The present invention additionally leverages image, text, and statistical analytics by implementing machine learning techniques as trained on publicly available knowledge. Two main approaches are taken for the machine learning.
First, in a semi-supervised approach, a user provides an input area(s) (e.g., top left corner) of where to search for location information for documents, following a given template such as from a given design company. As part of this template-based approach, existing explore/exploit techniques such as GAN (generative adversarial networks) can be used to generalize the solution to work across different variations of the same document template. It is noted that GAN is a class of AI algorithms in which two neural networks contest each other in a zero-sum game format. One network generates candidates (generative) and the other network evaluates them (discriminative).
Second, in an unsupervised approach, existing unsupervised machine learning and deep learning techniques, such as a convolutional neural network (CNN) or a region-based convolution network, are applied to mine information from a document without any additional inputs from a user. It is noted that CNN is commonly applied in visual recognition problems.
A main challenge for engineering documentation was training the system to detect underline grid coordinates described in models. Different machine learning models can be used to detect different type of grid patterns, such as radial grids and modular grids. In detecting grids, additional regressions analytic steps were added to the process to leverage radial or modular nature of grids coordinates.
The Location Semantic Classifier Component
The output data 104, 105, 106 of the location hypothesis extraction component 101 are passed into the location semantic classifier component 201 shown in
One exemplary classification algorithm adopted for the present invention is an E2E (End-to-End) analytic algorithm which is designed to leverage specific characteristics of the document. E2E deep learning is a technique used, for example, in transcribing audio, image captioning, machine translation, image synthesis, and other applications for which a lot of data exists. E2E consists of outputting more complex data structures rather than many presentations of simple data items.
As an example, the system is trained to understand, among others, the notions of location grid reference frame and floor. In this context, the right grid references in a document can be found even if some of the coordinates are hidden by other elements of the drawing. To achieve this, the algorithm will interpolate visible information such as existing coordinates in the current drawing or coordinates mined from drawings of other floors.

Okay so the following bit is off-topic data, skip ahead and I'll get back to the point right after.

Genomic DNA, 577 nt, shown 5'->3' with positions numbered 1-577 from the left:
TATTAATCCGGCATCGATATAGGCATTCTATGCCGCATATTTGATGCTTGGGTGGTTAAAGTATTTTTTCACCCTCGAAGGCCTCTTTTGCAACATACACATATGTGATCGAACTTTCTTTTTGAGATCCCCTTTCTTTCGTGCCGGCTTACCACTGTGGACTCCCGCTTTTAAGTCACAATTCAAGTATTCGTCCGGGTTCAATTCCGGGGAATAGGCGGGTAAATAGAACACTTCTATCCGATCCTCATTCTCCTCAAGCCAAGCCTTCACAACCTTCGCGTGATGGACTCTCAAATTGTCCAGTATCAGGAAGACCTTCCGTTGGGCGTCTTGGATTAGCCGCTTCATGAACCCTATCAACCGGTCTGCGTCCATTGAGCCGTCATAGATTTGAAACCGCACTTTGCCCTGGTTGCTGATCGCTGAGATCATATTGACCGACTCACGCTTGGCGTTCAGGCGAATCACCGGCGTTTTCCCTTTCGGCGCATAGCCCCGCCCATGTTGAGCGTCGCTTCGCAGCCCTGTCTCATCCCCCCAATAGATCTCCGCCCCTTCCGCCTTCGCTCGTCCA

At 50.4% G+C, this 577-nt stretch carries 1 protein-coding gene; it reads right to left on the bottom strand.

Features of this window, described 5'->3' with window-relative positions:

Similarly, location information from an industry semantic model is used as input to detect contextual information such as which construction discipline (e.g. piping, electrician, etc.) based on the unstructured text such as general notes in the engineering document. The industry taxonomy 204 is used to semantically correlate information in the engineering document, such as General Notes, with context that is relevant to the domain of that engineering document. This information can be used across engineering documents for that project or even outside engineering documents. For example, part ordering information can be connected to the engineering documents for a project.
An existing natural language processing (NLP), such as a word embeddings technique can be used to accurately correlate text with industry taxonomy terms, particularly when the embedding technique is specifically tailored on industry context. Word embedding refers to a collective name for a set of language modeling and feature learning techniques in NLP where words and phrases are mapped to vectors of real numbers.
Further, an E2E deep learning solution can be used to combine the location hypothesis extraction step 101 and location semantic classifier 201 into a single step and without the need to explicitly extract location hypothesis, since engineering documents will provide much labelled data. The location semantic classifier process can also involve subject matter experts'"'"' feedback, and the output 206 of the second component 201 can also be used to refine the hypothesis generation as defined in the location hypothesis extraction processing 101 and becomes input data into the third component 301, the location context mining processing.
The Location Context Mining Component
The information generated in the second component 201 is then merged with information collected from other project documents such as BOMs (Bill of Materials), specifications, etc. The location and annotated product documentation output 306 of this third processing component shown in